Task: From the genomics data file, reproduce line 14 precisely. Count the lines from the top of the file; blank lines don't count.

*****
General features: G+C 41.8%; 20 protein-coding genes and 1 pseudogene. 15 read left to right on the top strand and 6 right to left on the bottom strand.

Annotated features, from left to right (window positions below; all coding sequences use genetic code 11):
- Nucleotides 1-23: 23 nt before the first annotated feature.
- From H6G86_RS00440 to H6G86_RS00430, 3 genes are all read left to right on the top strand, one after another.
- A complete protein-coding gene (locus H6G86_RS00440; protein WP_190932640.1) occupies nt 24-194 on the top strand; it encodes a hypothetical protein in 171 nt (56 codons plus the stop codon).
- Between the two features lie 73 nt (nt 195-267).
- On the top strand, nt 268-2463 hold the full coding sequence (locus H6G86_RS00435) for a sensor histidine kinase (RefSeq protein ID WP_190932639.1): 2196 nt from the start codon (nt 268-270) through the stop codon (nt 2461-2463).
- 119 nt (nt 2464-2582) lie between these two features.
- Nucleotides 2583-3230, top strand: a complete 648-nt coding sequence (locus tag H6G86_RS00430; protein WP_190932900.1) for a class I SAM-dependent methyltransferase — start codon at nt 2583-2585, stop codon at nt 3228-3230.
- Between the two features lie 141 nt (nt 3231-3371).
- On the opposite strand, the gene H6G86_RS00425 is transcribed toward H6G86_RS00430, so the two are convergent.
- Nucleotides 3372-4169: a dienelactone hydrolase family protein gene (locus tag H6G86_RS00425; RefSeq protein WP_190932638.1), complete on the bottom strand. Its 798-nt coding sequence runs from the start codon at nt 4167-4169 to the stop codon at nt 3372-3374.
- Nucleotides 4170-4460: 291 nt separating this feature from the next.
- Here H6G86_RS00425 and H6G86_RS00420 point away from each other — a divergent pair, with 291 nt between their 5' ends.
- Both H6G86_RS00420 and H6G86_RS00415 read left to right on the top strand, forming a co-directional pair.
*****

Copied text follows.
- Here H6G86_RS00425 and H6G86_RS00420 point away from each other — a divergent pair, with 291 nt between their 5' ends.